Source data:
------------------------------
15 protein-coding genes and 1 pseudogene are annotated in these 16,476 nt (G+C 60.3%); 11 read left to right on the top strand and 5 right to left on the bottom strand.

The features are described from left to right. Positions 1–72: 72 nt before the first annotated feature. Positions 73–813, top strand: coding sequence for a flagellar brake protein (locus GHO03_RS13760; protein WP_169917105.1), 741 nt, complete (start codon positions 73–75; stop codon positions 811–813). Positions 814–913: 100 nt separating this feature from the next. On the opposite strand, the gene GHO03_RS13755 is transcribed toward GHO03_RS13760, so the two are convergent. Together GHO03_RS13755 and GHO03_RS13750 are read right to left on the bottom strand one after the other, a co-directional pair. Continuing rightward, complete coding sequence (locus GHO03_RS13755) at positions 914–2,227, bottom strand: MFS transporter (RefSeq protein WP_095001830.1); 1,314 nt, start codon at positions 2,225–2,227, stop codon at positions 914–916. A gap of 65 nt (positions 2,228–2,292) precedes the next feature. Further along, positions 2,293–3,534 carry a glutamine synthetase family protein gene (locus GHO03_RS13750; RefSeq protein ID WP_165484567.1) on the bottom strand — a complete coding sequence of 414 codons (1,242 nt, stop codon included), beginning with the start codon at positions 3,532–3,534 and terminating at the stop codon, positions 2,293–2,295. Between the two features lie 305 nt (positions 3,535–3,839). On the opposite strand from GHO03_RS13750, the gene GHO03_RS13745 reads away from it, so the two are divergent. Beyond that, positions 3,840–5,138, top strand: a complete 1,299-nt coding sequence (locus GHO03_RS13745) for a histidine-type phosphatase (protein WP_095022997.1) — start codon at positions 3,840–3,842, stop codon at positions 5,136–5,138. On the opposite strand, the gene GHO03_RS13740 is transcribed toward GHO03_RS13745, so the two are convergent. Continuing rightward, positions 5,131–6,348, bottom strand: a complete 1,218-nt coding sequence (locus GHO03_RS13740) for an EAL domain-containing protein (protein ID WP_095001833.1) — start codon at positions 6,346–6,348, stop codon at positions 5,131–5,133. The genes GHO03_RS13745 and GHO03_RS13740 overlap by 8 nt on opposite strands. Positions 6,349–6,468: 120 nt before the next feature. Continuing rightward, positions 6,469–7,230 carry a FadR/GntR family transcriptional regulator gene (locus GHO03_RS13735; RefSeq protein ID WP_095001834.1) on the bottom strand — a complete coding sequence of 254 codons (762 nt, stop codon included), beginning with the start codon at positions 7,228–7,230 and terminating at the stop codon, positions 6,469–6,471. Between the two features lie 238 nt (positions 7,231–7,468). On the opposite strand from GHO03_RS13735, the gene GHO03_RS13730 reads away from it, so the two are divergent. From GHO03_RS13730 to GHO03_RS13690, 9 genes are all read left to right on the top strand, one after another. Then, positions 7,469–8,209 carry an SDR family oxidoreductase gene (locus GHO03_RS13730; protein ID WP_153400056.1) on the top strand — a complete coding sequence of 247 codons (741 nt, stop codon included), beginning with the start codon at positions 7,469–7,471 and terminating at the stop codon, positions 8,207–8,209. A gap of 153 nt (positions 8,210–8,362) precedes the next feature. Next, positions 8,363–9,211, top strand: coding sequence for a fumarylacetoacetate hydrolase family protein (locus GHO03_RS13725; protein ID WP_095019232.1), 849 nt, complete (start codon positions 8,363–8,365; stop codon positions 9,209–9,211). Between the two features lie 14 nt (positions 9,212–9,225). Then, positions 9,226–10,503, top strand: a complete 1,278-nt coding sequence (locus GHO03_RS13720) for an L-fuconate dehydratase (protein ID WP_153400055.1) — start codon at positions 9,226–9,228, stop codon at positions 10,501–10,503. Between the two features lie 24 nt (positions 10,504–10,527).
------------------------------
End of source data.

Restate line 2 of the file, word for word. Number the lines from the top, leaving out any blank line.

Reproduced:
The features are described from left to right. Positions 1–72: 72 nt before the first annotated feature. Positions 73–813, top strand: coding sequence for a flagellar brake protein (locus GHO03_RS13760; protein WP_169917105.1), 741 nt, complete (start codon positions 73–75; stop codon positions 811–813). Positions 814–913: 100 nt separating this feature from the next. On the opposite strand, the gene GHO03_RS13755 is transcribed toward GHO03_RS13760, so the two are convergent. Together GHO03_RS13755 and GHO03_RS13750 are read right to left on the bottom strand one after the other, a co-directional pair. Continuing rightward, complete coding sequence (locus GHO03_RS13755) at positions 914–2,227, bottom strand: MFS transporter (RefSeq protein WP_095001830.1); 1,314 nt, start codon at positions 2,225–2,227, stop codon at positions 914–916. A gap of 65 nt (positions 2,228–2,292) precedes the next feature. Further along, positions 2,293–3,534 carry a glutamine synthetase family protein gene (locus GHO03_RS13750; RefSeq protein ID WP_165484567.1) on the bottom strand — a complete coding sequence of 414 codons (1,242 nt, stop codon included), beginning with the start codon at positions 3,532–3,534 and terminating at the stop codon, positions 2,293–2,295. Between the two features lie 305 nt (positions 3,535–3,839). On the opposite strand from GHO03_RS13750, the gene GHO03_RS13745 reads away from it, so the two are divergent. Beyond that, positions 3,840–5,138, top strand: a complete 1,299-nt coding sequence (locus GHO03_RS13745) for a histidine-type phosphatase (protein WP_095022997.1) — start codon at positions 3,840–3,842, stop codon at positions 5,136–5,138. On the opposite strand, the gene GHO03_RS13740 is transcribed toward GHO03_RS13745, so the two are convergent. Continuing rightward, positions 5,131–6,348, bottom strand: a complete 1,218-nt coding sequence (locus GHO03_RS13740) for an EAL domain-containing protein (protein ID WP_095001833.1) — start codon at positions 6,346–6,348, stop codon at positions 5,131–5,133. The genes GHO03_RS13745 and GHO03_RS13740 overlap by 8 nt on opposite strands. Positions 6,349–6,468: 120 nt before the next feature. Continuing rightward, positions 6,469–7,230 carry a FadR/GntR family transcriptional regulator gene (locus GHO03_RS13735; RefSeq protein ID WP_095001834.1) on the bottom strand — a complete coding sequence of 254 codons (762 nt, stop codon included), beginning with the start codon at positions 7,228–7,230 and terminating at the stop codon, positions 6,469–6,471. Between the two features lie 238 nt (positions 7,231–7,468). On the opposite strand from GHO03_RS13735, the gene GHO03_RS13730 reads away from it, so the two are divergent. From GHO03_RS13730 to GHO03_RS13690, 9 genes are all read left to right on the top strand, one after another. Then, positions 7,469–8,209 carry an SDR family oxidoreductase gene (locus GHO03_RS13730; protein ID WP_153400056.1) on the top strand — a complete coding sequence of 247 codons (741 nt, stop codon included), beginning with the start codon at positions 7,469–7,471 and terminating at the stop codon, positions 8,207–8,209. A gap of 153 nt (positions 8,210–8,362) precedes the next feature. Next, positions 8,363–9,211, top strand: coding sequence for a fumarylacetoacetate hydrolase family protein (locus GHO03_RS13725; protein ID WP_095019232.1), 849 nt, complete (start codon positions 8,363–8,365; stop codon positions 9,209–9,211). Between the two features lie 14 nt (positions 9,212–9,225). Then, positions 9,226–10,503, top strand: a complete 1,278-nt coding sequence (locus GHO03_RS13720) for an L-fuconate dehydratase (protein ID WP_153400055.1) — start codon at positions 9,226–9,228, stop codon at positions 10,501–10,503. Between the two features lie 24 nt (positions 10,504–10,527).